There’s an interesting op-ed piece by David Brooks in today’s New York Times concerning the Republican party’s efforts at redefining their message to appeal to lower/middle class voters. (free registration required, or use BugMeNot) Mr. Brooks is one of the Times’ conservative columnists, so he’s naturally approach the subject in an attempt to support it rather than mock & ridicule it. The article is interesting both for what it says as well as what it doesn’t say.
Brooks comes out and states that the traditional Republican policies of middle-class tax cuts are no longer viable today in a world where the US national debt is spiraling out of control. He doesn’t talk about whether we can continue to slash tax rates for corporations and the wealthy. This might be because it’s out of scope for the article or it might be because that’s not the plan. I personally think both of those options are valid.
Globalization is still seen as a good thing, and the government’s role now is to help prepare American workers for competing on the global stage. No mention is made (with good reason, IMO) of how competing in a global market will affect the standard of living for the average American worker.
Brooks then trots out a number of policy ideas that can may or may not have any real benefit. The idea of giving everyone $1000 at birth is pointless considering the way inflation destroys the value of a dollar over time. The increased child tax credit may be more worthwhile, depending on how much it is and how many people would benefit. While talking about the Republicans’ rediscovery of fiscal restraint after eight years of Republican-driven largess, he makes no mention of the entitlement programs that are the main threats facing future generations of American taxpayers.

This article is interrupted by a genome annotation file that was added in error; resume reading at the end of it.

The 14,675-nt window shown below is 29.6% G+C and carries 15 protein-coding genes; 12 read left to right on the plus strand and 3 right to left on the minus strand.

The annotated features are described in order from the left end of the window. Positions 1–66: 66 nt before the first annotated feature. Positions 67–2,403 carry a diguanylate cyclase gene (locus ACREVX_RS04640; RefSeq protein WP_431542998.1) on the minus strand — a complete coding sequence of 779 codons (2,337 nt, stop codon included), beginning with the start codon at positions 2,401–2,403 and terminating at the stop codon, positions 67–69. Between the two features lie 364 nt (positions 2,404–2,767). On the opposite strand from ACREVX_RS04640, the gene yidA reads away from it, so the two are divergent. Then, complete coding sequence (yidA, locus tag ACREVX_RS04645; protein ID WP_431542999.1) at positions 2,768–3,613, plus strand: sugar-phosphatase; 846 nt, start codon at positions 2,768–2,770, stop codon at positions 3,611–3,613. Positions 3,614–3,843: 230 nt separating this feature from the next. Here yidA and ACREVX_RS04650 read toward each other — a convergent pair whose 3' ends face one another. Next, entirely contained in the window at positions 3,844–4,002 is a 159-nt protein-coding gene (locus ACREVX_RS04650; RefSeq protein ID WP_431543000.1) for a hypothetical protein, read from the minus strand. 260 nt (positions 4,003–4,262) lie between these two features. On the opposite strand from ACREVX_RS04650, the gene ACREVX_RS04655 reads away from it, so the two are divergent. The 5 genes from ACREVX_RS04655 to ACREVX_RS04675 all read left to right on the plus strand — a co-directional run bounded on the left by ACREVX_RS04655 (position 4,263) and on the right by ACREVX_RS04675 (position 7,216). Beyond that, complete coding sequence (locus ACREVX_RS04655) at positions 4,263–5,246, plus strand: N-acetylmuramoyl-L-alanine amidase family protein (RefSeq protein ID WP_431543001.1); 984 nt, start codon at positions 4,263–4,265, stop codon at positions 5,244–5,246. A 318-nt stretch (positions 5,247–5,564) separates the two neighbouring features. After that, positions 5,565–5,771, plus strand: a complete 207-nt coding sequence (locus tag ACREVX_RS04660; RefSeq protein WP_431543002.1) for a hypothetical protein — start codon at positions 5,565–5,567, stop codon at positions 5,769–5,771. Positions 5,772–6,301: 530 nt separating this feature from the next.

I’ve harped on this before, but Social Security, Medicare & other entitlement programs are the crux of our future fiscal problems. No politician from either party wants to seriously discuss this issue since it is the proverbial ‘third rail‘ of American electoral politics, but until someone does, the problem is only going to get worse. We continue to rack up debts that our children & grandchildren will be forced to deal with.
The article has a number of interesting points, and the admission that using ‘values’ to lure in lower-class voters isn’t working well anymore is notable. When the economy is good, convincing voters to go against their own economic interests is easier. I’ll be very curious to see how this approach takes form as we get closer to convention time. My gut feeling is that once we get down to two main candidates for the presidency, we’ll hear lots of talk about how the economy needs to be watched, but the fundamentals are good… no one campaigns with the slogan “we’re totally screwed!” after all. The Republican may or may not talk about tax cuts for spurring growth, while the Democrat may talk about new programs without mentioning how those programs will be funded. This will depend on how the US economy does over the course of the year; the worse it gets, the less likely it is that vague bullshit can be pedaled to Americans without consequences.